What is all this talk of fault, of negligence, of scope of employment, of foreseeability, of implied authority? We once lived in a paradise of these concepts, a veritable legalistic Garden of Eden, so completely out of touch with the realities of industrial life that those who came before us for succor, the halt and the blind, the victims of industrial accidents, were almost invariably turned away empty handed. It was the reaction of our people to these unrecompensed injuries that found expression in the workmen's compensation acts. A philosophy that is today no longer new demanded that the product pay its own way, that the human material consumed in its manufacture be purchased with the same coin as the coal and iron ore going into its production. 'Workmen's Compensation legislation rests upon the idea of status, not upon that of implied contract; that is, upon the conception that the injured workman is entitled to compensation for an injury sustained in the service of an industry to whose operations he contributes his work as the owner contributes his capital--the one for the sake of the wages and the other for the sake of the profits.' 1 Let the bench and bar ponder well, as our course of decision in this area in the past decades is reviewed, that the words quoted are those of Mr. Justice Sutherland, the year spoken was not 1958 but a quarter century earlier, 1923, and the court was the Supreme Court of the United States. The theory of the acts was clear: The consuming public, not charity, public or private, must foot the bill for work-incurred injuries. Compensation, moreover, was not to be barred by fault, or neglect, or inattention, that is, for the mere human failings of the workman. In short, no longer need the workman be free from fault to receive recompense. The family of the careless worker, as well as him more careful, knew privation and sorrow when injury stopped income. True, the injured workman would not get full 'damages' as that term is used in the law. The amount of his recovery was carefully circumscribed. It was limited to interference with earning capacity. The workman might be so grotesquely disfigured as to shock even the insensitive, yet for this harm there was no compensation, unless aided by statute. He might, indeed, be so mangled as to have lost his sexual organs, but even eunuchs can work and hence under compensation laws he is entitled to nothing. Smith v. Baker, 157 Okl. 155, 11 P.2d 132. A jury, of course, might in either of these instances, as well as others, be persuaded to the contrary, but the workman has given up his common- law action, and can no longer seek damages from a jury. However, there was a giving on both sides. In return for the workman's limited monetary recovery he got the certainty of adequate compensatory payments without recourse to litigation.

Such, at any rate, was the plan. It was a vain hope. For its relative failure the courts must assume a sobering responsibility. What our people, in their understanding, have attempted freely to give, we of the judiciary, in our tenacious adherence to inapplicable concepts of the common law, have in many cases withheld. Courts unfamiliar, or unsympathetic, with the broad humanitarian objectives of the act have permitted the retention, in its interpretation, of such tort and agency concepts as fault, authority (express or implied), foreseeability, knowledge, and scope of employment, the very concepts, in fact, that caused the breakdown of the common-law law remedy in the first place and necessitated the passage of the act. They are completely out of harmony with its objectives. Thus we continue to flog the patient with the same whips that laid him low in the first place and 'confusion and conflict' 2 reign in our minds and in our opinions as we wonder why he fails to recover his health.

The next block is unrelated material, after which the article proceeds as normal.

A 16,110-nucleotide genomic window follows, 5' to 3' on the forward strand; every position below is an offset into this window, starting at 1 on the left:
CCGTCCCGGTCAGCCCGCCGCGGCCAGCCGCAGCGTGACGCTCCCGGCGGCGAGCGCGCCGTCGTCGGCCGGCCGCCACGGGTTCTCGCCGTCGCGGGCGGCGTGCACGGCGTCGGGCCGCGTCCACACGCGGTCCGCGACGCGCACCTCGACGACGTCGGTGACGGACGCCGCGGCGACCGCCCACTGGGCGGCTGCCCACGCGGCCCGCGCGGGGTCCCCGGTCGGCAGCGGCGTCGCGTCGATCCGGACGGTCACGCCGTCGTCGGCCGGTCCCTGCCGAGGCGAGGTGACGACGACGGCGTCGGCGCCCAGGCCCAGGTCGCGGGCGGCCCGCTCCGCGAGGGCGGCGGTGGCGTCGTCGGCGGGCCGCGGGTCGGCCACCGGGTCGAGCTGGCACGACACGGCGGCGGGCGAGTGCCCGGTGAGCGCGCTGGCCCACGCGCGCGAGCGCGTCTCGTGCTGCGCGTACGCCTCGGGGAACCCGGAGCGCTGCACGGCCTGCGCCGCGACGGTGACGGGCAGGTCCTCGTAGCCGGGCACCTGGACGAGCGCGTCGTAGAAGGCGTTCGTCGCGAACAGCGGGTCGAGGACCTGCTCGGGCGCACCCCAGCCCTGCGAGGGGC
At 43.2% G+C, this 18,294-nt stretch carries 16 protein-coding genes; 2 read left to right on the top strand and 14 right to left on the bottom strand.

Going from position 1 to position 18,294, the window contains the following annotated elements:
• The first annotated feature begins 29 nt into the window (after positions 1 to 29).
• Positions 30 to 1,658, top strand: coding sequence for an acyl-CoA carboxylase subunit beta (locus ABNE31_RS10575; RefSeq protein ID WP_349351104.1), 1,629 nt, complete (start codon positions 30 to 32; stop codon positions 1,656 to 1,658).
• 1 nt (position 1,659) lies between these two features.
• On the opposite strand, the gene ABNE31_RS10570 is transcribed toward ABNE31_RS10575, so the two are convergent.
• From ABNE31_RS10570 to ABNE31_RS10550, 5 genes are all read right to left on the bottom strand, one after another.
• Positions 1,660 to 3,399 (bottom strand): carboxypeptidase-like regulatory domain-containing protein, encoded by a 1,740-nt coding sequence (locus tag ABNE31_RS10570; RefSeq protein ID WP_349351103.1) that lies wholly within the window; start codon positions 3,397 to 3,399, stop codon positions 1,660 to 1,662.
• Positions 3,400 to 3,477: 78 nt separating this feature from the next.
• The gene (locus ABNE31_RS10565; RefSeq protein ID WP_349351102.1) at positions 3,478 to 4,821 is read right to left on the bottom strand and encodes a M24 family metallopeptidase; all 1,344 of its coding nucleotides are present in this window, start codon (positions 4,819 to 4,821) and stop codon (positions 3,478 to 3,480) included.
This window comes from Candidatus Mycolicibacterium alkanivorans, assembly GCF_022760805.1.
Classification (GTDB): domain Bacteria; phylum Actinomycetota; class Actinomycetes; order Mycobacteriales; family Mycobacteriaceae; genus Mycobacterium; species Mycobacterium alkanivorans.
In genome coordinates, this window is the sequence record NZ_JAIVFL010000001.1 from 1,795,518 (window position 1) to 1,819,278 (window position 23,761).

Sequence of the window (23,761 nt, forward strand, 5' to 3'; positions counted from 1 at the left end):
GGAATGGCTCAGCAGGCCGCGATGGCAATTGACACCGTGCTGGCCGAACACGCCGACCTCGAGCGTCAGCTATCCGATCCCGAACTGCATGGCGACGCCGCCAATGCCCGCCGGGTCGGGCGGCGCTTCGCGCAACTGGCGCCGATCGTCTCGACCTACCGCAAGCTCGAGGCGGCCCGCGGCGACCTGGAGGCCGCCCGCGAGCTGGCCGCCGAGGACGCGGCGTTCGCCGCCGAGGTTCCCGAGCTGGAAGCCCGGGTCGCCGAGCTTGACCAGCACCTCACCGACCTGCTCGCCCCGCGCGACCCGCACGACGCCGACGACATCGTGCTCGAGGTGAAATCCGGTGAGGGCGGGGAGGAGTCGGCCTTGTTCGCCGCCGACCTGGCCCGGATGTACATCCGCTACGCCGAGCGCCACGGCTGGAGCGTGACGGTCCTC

So it is that we get to the assault cases, a type of case involving, just as clearly as in event of negligence, a degree of culpability, of fault, on the part of the workman, either the claimant himself, or his fellow workers. The earliest of the sportive assault (the fooling, or horseplay, or skylarking) cases denied recovery. Their reasoning reveals their misconceptions. Thus Armitage v. Lancashire & Yorkshire Ry. Co., [1902] 2 K.B. 178, involved three boys. Two were larking. A third was hit in the eye by a piece of iron thrown by one of the larking pair. Recovery was denied: 'This was a wrongful act entirely outside the scope of the employment.' Here, it will be noted, the court is falling back upon a concept (scope of employment) entirely foreign, both in orgin and application, to the principles underlying the passage of compensation legislation. Scope of employment has its uses, it is true, in the application of the doctrine of respondeat superior. But compensation does involve respondeat superior and recovery in compensation cases turns not on the common-law concept of scope of employment but upon the statutory requirement of course of employment. The two concepts have a different content. In fact, distinguished students of the subject have stated that, 'perhaps the most important guide' for the interpretation of the expression 'arising out of and in the course of his employment' is to 'realize...